Patch [New York City NY]
November 13, 2023
By Cailin Loesch
Brother Brendan Brennan of the Marist Brothers has been accused of sexually abusing a student, 16, at Central Catholic High School in 1980.
Lawrence MA – A Boston lawyer is calling for justice for his client, who says he was sexually abused by the late Brother Brendan Brennan of the Marist Brothers congregation while he was a 16-year-old student at Central Catholic High School in Lawrence in 1980.
Attorney Mitchell Garabedian, who has represented clergy sexual abuse victims and survivors for decades, said in an interview with Patch Monday that his hope is that the Archdiocese of Boston Cardinal Seán Patrick O’Malley and the Marist Brothers acknowledge the alleged abuse and settle his client’s claim.
Garabedian’s client, Francis G. Kearney III, attended Central Catholic High School from 1978 to 1982. Speaking with Patch Monday, Kearney III, who played football, hockey, and golf in high school, said Brennan was his religion teacher as well as the school’s head athletic trainer.
“I was engaged with this man on a litany of occasions, because he would work with us athletes who needed ankle tape or if you had a pulled groin,” Kearney III said. “So I saw him on a regular basis.”
Kearney III said that the first time he was sexually abused was at a football camp in New Hampshire between his sophomore and junior years.
“Central Catholic didn’t really have the facility back then,” Kearney III said. “So we went up to this place up in New Hampshire for a 10-day football camp. Brother Brendan would tell me that I needed to come to his room, and I was abused there and then again—once in the trainer’s room and in the classroom.”
Kearney III explained that as a teenager, he was afraid to tell anyone about the alleged abuse.
“I felt like I did something wrong,” Kearney III said. “I grew up in an Irish Catholic family … Back then it was okay to discipline your children differently than we have to do today. So I was afraid.”
Now a father of three, Kearney III, who has been diagnosed with post-traumatic stress disorder and anxiety, says he is speaking out because he “does not want this to ever happen to anybody else.”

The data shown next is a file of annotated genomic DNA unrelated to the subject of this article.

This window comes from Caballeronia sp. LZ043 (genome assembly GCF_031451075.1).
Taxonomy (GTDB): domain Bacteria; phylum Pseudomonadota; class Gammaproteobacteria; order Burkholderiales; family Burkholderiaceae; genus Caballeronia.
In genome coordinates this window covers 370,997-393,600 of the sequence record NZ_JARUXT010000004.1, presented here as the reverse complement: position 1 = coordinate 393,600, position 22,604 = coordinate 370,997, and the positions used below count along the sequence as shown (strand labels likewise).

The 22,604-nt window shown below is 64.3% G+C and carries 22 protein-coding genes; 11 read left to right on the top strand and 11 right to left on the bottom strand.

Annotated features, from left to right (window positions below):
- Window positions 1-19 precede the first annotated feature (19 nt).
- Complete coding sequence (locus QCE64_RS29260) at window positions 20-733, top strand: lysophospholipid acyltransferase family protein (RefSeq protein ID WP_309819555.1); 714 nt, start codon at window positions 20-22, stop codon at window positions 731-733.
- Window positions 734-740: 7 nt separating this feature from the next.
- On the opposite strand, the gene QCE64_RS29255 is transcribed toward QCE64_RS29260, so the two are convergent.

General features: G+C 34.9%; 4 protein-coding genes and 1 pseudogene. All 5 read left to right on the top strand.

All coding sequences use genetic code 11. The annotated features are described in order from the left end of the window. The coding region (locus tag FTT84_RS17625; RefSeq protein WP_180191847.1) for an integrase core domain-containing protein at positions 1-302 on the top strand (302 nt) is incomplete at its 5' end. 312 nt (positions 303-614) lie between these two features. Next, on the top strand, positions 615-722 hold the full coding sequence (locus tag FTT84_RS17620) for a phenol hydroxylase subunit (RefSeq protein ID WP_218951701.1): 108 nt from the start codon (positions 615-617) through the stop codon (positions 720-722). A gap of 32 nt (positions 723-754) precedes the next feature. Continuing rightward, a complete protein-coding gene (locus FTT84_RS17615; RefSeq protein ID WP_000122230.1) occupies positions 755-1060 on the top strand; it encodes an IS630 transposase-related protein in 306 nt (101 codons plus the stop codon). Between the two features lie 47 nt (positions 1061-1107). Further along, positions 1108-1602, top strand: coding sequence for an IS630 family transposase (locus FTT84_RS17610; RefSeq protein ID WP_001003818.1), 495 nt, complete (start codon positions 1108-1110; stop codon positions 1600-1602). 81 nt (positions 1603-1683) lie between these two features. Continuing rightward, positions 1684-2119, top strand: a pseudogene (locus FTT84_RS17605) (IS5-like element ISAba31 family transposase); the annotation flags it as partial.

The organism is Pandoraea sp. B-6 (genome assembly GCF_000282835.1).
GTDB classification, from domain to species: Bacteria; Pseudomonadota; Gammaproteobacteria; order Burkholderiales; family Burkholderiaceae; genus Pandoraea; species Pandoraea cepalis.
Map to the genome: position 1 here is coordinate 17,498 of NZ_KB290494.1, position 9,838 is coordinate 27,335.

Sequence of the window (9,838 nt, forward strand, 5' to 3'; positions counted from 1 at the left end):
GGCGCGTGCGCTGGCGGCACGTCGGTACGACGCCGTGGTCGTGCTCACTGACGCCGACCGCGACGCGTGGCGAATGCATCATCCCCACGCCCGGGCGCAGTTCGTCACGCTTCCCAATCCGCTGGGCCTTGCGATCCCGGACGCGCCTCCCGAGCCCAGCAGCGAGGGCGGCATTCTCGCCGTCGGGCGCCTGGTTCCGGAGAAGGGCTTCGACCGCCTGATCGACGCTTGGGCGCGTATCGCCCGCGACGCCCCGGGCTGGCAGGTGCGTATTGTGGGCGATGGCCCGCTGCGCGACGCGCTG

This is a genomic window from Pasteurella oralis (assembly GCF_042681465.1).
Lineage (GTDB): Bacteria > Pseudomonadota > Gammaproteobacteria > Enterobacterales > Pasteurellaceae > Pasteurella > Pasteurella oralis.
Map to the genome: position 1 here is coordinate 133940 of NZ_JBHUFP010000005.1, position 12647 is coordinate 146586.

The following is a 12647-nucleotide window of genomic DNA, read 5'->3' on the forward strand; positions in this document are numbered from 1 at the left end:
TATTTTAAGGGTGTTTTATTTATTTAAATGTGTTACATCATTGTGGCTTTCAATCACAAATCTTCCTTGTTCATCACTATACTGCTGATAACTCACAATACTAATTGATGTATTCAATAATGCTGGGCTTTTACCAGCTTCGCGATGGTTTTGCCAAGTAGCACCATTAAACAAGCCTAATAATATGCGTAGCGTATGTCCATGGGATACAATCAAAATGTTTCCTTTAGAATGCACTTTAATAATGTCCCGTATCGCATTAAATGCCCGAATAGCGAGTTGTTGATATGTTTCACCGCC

“I want awareness for this. This man was a monster, and Central Catholic knew it,” Kearney III said. “They knew who he was, and the Marist brothers knew it. We’re not getting any support from Cardinal Seán O’Malley, who is the Pontifical Commission for the Protection of Minors in Rome. It’s really, really sad.”
Patch reached out to a spokesperson for the Archdiocese of Boston Monday. In their response, the spokesperson noted that Brennan was not a member of the Archdiocese of Boston and provided no further comment other than a referral to the Marist Brothers.
“According to Canon Law, in order for Brother Brendan to work within the geographic boundaries of the Archdiocese of Boston, he needed the permission of the Archbishop,” Garabedian said. “Therefore, the Archdiocese of Boston, which owns and operates Central Catholic, is responsible, along with the Marist brothers. “It is irresponsible to have leaders pointing fingers at each other and not stepping up to the plate to resolve this matter.”
Calling his ordeal a “family disease,” Kearney III said his experience has affected each of his loved ones in a “trickle-down effect.”
“I suffered because of this abuse,” Kearney III said. “It affected my life greatly.”
The settlement will “provide healing to my client, empower other clergy sexual abuse victims, and make the world a safer place for children,” Garabedian wrote in a news release Monday—the first time Brennan was publicly accused of sexual assault.
“The world is a lonely place for clergy sexual abuse victims who have not received sought-after validation for crimes committed upon them as children,” Garabedian added.
According to the official website of the Marist Brothers, Brennan was a member of the Marist Brothers of the Schools for 64 years and died Oct. 19, 2020 at Morningside Nursing Home in the Bronx, New York. He was 84 years old.
Patch also reached out to the Marist Brothers for comment.